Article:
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Carl Van Doren (1885–1950).  The American Novel.  1921.


Page 82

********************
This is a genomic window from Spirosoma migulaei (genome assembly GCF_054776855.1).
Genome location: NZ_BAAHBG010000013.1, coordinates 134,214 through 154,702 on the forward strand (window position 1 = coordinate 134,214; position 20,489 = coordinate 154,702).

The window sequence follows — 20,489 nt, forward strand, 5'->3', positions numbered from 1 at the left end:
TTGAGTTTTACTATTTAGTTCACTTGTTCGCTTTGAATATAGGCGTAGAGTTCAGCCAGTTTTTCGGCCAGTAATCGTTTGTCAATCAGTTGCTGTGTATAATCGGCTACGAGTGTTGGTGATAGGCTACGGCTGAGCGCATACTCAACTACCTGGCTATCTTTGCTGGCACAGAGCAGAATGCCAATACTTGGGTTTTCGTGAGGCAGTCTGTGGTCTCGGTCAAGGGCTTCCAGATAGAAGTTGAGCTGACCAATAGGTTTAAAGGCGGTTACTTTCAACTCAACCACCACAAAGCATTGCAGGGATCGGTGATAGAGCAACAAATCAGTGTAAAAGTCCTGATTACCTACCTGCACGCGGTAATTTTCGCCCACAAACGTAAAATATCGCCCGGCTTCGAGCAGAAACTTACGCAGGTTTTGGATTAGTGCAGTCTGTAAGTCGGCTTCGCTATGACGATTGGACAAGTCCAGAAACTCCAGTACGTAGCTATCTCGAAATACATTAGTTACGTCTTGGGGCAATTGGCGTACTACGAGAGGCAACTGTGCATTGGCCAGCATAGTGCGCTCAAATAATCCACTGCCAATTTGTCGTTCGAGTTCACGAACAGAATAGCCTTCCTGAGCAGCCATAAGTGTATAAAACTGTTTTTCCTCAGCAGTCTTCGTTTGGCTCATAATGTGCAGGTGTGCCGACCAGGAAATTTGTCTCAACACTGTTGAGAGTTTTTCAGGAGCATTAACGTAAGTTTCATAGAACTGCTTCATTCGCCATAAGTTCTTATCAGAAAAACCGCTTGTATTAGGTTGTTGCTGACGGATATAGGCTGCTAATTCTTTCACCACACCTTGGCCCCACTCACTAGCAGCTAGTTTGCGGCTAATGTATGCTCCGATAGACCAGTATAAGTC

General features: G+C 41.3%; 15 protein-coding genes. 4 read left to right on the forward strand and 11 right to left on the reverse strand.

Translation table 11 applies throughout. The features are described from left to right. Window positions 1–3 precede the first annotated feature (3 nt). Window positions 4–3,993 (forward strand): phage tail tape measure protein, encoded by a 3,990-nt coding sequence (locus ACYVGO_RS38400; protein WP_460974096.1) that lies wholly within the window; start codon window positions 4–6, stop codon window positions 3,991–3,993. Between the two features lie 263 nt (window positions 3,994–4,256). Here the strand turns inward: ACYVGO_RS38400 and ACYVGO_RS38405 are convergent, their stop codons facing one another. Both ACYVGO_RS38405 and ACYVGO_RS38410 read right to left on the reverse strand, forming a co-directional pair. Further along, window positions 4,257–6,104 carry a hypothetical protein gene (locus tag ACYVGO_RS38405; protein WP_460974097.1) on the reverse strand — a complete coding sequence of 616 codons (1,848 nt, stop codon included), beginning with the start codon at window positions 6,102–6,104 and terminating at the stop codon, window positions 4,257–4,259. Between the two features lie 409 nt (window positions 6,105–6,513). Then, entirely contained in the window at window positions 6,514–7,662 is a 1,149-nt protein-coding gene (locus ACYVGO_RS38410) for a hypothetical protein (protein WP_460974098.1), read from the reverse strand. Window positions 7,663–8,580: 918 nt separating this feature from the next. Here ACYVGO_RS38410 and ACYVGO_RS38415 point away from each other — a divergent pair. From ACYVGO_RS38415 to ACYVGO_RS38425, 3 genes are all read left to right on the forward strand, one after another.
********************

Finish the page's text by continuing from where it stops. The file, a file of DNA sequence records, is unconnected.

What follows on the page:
crisp little vignette of the trial. To the end of Hawthorne’s apprenticeship this was his historical method, perhaps best displayed in the vivid and diversified panorama of Salem, from its founding to the present, which he set forth in Main Street. He was not contented, however, to represent scenes for themselves, but sought assiduously for moments of drama, little episodes of controversy, clashes between the parties and ideas which divided old New England. In The Gentle Boy he exhibited the tragedy of the Quaker persecutions; in The Gray Champion the spirit of the Settlement flashing out against the aggressions of Governor Andros; in The Maypole of Merry Mount the conflict between the Pilgrims and the Merry Mounters, which Hawthorne deliberately symbolized. “The future complexion of New England was involved in this important quarrel. Should the grizzly saints establish their jurisdiction over the gay sinners, then would their spirits darken all the clime, and make it a land of clouded visages, of hard toil, of sermon and psalm forever. But should the banner staff of Merry Mount be fortunate, sunshine would break upon the hills, and flowers would beautify the forest, and late posterity do homage to the Maypole.” To compare a tale like The Canterbury Pilgrims, a simple though significant description of the meeting of certain persons going to join a Shaker community and certain others just leaving it, with Young Goodman Brown, the somber account of how a witches’ sabbath in the dark woods around early Salem tempted an honest man from his duty and his peace of mind, is to discover with what a poise Hawthorne stood at the center of his world and sent his imagination out on subtle errands



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